Tuesday, December 26, 2006

Christmas thought #1: on Santa Claus


On the Wednesday before Christmas we had a candlelight Christmas service at church. We had a lovely time of singing before a message from a visiting pastor. His sermon was addressing the question about what the real meaning of Christmas is, and in it he referenced several different cultural expressions or answers to this question. He referenced Santa Clause, but not by name, and said, “If this guy knows whether or not you’ve been good, he possesses some form of omniscience….” He then made it clear that he is never comfortable ascribing the qualities and attributes of God to mere men or to fictional characters.

This comment about Santa made me think a little bit. At least some of the lore surrounding Santa Claus started because Nicolas, the Bishop of Myrna (lived in the 3rd or 4th century), was thought to have done some deed of gift giving as one of his miracles contributing to his sainthood. Therefore, stories about the true person of Nicholas morphed into his performing various miracles and then into the current stories surrounding Santa Claus.

So, I was thinking about the Christian roots of the myth of Santa Claus, and I had a very interesting revelation. Let’s just say, for argument’s sake, that Santa Claus is real and he is good old (very old) Saint Nicholas. He has been blessed with virtual immortality (so that he could live for almost two millennia) and he even has a current ministry of giving gifts to people. And finally, his measuring rod on whether he gives gifts to little children (or anyone for that matter) is whether they’ve been naughty or nice.

Now, as a Christian, Nicholas has only one standard by which to measure naughtiness, and that is in view of what is good. Again, as a Christian there is only one true good, and that is God. Everyone else has broken God’s laws at some point during the year (during any given day, hour, or minute if you want to really get serious), and therefore no one would be qualified for receiving gifts. In fact, even if Nicholas had his job from the foundation of the world, he could have only given gifts to Adam and Eve before they sinned and then to Christ for his 33 or so years that He was alive.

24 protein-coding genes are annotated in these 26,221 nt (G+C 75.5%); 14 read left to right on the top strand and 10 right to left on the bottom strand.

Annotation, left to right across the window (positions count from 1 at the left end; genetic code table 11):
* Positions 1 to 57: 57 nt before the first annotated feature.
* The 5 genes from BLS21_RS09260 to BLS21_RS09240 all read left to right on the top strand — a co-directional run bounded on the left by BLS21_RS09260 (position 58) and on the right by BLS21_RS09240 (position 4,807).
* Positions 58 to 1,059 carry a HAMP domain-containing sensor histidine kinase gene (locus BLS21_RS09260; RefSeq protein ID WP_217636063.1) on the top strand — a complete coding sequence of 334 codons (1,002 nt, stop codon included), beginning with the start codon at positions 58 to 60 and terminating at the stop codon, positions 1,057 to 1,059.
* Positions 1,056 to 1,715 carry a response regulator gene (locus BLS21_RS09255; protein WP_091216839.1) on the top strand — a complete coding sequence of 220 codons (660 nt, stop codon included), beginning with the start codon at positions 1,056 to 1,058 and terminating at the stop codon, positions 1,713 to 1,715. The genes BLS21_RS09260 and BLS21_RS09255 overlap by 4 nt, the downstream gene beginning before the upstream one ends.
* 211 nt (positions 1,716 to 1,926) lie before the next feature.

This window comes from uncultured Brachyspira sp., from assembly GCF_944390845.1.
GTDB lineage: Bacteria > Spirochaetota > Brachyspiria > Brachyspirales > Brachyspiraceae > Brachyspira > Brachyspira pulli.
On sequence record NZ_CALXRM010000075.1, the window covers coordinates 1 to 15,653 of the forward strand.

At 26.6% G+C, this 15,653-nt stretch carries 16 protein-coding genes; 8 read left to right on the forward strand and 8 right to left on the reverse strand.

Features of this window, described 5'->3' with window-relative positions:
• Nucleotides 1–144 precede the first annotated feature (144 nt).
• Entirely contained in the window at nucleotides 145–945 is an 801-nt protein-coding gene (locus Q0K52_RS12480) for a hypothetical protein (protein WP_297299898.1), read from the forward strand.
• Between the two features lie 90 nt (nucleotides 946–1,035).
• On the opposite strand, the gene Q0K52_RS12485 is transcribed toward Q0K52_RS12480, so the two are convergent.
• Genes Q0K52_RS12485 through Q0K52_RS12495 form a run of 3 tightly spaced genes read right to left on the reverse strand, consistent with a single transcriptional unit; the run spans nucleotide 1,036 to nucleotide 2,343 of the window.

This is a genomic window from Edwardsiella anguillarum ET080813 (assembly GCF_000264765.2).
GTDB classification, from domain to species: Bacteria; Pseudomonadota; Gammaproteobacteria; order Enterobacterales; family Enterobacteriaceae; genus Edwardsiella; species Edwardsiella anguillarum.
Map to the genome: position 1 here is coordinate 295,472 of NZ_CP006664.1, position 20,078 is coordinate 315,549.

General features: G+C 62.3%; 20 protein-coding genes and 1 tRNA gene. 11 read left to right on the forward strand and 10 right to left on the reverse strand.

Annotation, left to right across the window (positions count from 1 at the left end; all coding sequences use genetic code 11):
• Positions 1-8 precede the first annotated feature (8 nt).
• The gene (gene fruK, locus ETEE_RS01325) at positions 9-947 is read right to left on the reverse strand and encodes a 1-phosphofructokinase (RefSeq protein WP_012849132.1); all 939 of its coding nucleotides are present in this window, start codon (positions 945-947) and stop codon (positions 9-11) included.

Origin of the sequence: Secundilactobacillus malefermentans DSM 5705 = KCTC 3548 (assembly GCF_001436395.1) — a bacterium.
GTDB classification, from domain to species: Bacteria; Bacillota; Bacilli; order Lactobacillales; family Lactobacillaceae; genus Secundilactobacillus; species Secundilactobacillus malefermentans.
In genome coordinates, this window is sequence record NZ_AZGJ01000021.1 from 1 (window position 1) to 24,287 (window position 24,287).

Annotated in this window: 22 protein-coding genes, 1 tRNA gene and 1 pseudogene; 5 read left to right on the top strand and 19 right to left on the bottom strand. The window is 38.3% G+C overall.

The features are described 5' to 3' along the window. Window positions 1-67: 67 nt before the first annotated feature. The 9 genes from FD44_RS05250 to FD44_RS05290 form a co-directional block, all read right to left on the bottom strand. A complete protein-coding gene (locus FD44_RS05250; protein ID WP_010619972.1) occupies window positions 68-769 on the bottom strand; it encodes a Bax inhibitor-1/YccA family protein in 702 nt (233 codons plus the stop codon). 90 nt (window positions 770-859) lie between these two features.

So, basically, Santa Claus has had the biggest cake job in the history of the world. He has never had to deliver one present because no one, absolutely no one, can make it through one year and meet the standard by which any Christian measures good and bad. That standard is God’s Law, the 10 Commandments. Christ summed up the entire Law and the prophets in two commandments: (a) to love God your heart, soul, mind and strength, and (b) to love your neighbor as yourself (Matthew 22:37-39).

Realistically, there is no Santa Claus, but God does judge who’s been naughty and nice by the same standard. And if you’ve been naughty, you don’t get a lump of coal in a sock, you get eternal damnation. All humanity is under this curse and judgment. And it is only by seeing yourself in the light of this unmerciful standard of judgment that we can be in a place where we can trust in the only true and merciful Savior, who is Christ the Lord. Trying to change your life and cease from offending God will not help you. For it is only by God’s saving and renewing power that we can truly turn from our sins and live for Him. You cannot turn from sins without placing your faith in Christ, and you cannot place your faith in Christ without turning from your sins.

1 comment:

St. Michael the Archangel said...

I don't agree with the Americanized Santa Claus. I know for a fact that it was Nicholas of Myrna that this attributes to. As the tradition goes (I know what you think of tradition) Nicholas knew of this family in his town that was very poor, it was a single father with 2 daughters, he was going to sell them into slavery in order to pay off bills that he owed. St. Nick, the then Bishop heard his sad story and on Christmas eve dropped two sacks of coin through his window and saved the girls from slavery. That is how the story originated, at least that is one version, he is a saint and was a Catholic Bishop. Its sad that somehow he got replaced by a fat man with reindeer...

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